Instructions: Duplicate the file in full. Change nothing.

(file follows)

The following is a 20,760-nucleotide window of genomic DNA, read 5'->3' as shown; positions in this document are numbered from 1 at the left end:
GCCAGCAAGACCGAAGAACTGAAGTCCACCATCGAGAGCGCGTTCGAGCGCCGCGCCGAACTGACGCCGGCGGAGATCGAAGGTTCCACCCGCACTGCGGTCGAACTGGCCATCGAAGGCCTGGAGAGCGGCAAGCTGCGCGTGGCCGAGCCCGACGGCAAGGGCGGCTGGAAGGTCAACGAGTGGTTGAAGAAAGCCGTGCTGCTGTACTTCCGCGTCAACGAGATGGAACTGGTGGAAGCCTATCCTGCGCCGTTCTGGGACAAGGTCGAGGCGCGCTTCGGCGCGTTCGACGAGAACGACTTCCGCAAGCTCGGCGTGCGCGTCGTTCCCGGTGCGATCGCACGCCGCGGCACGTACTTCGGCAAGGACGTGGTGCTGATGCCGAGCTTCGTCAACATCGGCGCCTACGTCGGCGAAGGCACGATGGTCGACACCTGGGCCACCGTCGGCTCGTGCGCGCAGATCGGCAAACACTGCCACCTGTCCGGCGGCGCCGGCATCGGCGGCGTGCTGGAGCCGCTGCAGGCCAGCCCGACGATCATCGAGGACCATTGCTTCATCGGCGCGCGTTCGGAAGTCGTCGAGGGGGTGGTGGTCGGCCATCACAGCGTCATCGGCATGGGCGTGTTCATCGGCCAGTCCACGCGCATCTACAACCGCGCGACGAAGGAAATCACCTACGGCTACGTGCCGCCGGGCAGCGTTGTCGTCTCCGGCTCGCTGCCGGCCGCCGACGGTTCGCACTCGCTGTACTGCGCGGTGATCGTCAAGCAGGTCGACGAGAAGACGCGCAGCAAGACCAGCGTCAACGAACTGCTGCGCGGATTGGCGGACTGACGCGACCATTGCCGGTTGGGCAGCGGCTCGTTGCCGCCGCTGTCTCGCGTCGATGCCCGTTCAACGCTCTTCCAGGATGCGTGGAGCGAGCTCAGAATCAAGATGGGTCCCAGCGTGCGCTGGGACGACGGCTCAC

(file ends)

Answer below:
The following is a 20,760-nucleotide window of genomic DNA, read 5'->3' as shown; positions in this document are numbered from 1 at the left end:
GCCAGCAAGACCGAAGAACTGAAGTCCACCATCGAGAGCGCGTTCGAGCGCCGCGCCGAACTGACGCCGGCGGAGATCGAAGGTTCCACCCGCACTGCGGTCGAACTGGCCATCGAAGGCCTGGAGAGCGGCAAGCTGCGCGTGGCCGAGCCCGACGGCAAGGGCGGCTGGAAGGTCAACGAGTGGTTGAAGAAAGCCGTGCTGCTGTACTTCCGCGTCAACGAGATGGAACTGGTGGAAGCCTATCCTGCGCCGTTCTGGGACAAGGTCGAGGCGCGCTTCGGCGCGTTCGACGAGAACGACTTCCGCAAGCTCGGCGTGCGCGTCGTTCCCGGTGCGATCGCACGCCGCGGCACGTACTTCGGCAAGGACGTGGTGCTGATGCCGAGCTTCGTCAACATCGGCGCCTACGTCGGCGAAGGCACGATGGTCGACACCTGGGCCACCGTCGGCTCGTGCGCGCAGATCGGCAAACACTGCCACCTGTCCGGCGGCGCCGGCATCGGCGGCGTGCTGGAGCCGCTGCAGGCCAGCCCGACGATCATCGAGGACCATTGCTTCATCGGCGCGCGTTCGGAAGTCGTCGAGGGGGTGGTGGTCGGCCATCACAGCGTCATCGGCATGGGCGTGTTCATCGGCCAGTCCACGCGCATCTACAACCGCGCGACGAAGGAAATCACCTACGGCTACGTGCCGCCGGGCAGCGTTGTCGTCTCCGGCTCGCTGCCGGCCGCCGACGGTTCGCACTCGCTGTACTGCGCGGTGATCGTCAAGCAGGTCGACGAGAAGACGCGCAGCAAGACCAGCGTCAACGAACTGCTGCGCGGATTGGCGGACTGACGCGACCATTGCCGGTTGGGCAGCGGCTCGTTGCCGCCGCTGTCTCGCGTCGATGCCCGTTCAACGCTCTTCCAGGATGCGTGGAGCGAGCTCAGAATCAAGATGGGTCCCAGCGTGCGCTGGGACGACGGCTCAC